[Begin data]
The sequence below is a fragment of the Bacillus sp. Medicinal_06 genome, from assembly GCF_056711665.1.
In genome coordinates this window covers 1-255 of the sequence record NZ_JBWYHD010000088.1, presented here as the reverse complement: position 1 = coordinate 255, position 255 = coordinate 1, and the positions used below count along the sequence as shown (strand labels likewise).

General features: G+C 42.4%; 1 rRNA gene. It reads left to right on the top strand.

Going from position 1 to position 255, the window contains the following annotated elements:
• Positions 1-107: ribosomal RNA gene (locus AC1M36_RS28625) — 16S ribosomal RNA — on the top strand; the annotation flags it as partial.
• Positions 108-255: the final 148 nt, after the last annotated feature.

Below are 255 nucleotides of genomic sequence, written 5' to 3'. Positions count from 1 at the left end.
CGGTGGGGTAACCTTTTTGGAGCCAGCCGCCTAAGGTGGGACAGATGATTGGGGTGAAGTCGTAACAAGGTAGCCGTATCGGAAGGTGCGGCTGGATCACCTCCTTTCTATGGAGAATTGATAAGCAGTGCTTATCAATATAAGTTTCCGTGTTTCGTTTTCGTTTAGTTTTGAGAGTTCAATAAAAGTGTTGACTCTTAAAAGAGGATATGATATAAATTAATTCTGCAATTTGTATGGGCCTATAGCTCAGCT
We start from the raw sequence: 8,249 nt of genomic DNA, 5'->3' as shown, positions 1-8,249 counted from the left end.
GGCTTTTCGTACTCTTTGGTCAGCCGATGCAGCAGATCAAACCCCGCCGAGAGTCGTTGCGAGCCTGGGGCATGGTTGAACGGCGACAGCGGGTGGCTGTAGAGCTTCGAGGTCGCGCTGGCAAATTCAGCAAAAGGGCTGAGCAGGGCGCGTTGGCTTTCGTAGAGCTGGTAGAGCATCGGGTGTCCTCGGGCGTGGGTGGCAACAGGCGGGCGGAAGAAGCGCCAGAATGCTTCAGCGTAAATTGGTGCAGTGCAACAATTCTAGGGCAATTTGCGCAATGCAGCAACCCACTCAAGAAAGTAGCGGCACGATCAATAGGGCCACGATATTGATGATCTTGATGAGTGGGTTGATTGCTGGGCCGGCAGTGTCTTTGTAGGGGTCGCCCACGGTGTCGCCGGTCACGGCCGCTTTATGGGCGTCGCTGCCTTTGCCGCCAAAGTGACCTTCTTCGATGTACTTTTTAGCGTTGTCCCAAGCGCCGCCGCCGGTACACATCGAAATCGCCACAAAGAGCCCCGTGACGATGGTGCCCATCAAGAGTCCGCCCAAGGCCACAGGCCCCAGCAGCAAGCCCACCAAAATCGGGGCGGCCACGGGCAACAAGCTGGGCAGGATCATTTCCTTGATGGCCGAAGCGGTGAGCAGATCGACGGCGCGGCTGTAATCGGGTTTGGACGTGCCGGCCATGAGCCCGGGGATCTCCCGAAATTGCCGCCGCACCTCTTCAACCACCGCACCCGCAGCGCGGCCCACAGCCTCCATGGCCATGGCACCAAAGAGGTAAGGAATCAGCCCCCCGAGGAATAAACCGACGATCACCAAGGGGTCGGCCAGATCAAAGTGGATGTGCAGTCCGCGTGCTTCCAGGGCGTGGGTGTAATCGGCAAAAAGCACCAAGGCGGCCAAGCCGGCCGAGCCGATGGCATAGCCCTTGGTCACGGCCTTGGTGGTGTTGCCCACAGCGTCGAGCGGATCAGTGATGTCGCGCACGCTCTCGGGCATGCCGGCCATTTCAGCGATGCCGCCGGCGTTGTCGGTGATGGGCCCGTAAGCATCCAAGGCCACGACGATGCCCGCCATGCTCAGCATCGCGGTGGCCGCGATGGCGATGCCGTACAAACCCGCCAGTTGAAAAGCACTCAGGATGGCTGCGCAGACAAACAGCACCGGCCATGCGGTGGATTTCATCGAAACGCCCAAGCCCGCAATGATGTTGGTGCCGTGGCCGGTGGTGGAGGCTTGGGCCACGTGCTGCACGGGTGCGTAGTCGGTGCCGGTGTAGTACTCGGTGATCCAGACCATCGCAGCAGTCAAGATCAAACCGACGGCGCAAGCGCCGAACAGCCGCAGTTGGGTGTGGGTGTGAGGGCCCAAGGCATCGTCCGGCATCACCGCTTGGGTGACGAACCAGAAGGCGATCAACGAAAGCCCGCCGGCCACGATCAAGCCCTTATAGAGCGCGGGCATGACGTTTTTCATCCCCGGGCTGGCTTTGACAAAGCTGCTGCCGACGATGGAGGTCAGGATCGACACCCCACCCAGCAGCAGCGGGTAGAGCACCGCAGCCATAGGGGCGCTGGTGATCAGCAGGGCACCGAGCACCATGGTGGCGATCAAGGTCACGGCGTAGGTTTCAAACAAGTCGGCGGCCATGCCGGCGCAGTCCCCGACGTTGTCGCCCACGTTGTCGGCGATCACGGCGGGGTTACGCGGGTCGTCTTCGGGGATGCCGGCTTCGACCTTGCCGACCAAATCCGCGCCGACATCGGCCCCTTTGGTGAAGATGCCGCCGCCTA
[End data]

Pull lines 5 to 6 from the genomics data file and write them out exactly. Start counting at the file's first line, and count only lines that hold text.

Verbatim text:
• Positions 1-107: ribosomal RNA gene (locus AC1M36_RS28625) — 16S ribosomal RNA — on the top strand; the annotation flags it as partial.
• Positions 108-255: the final 148 nt, after the last annotated feature.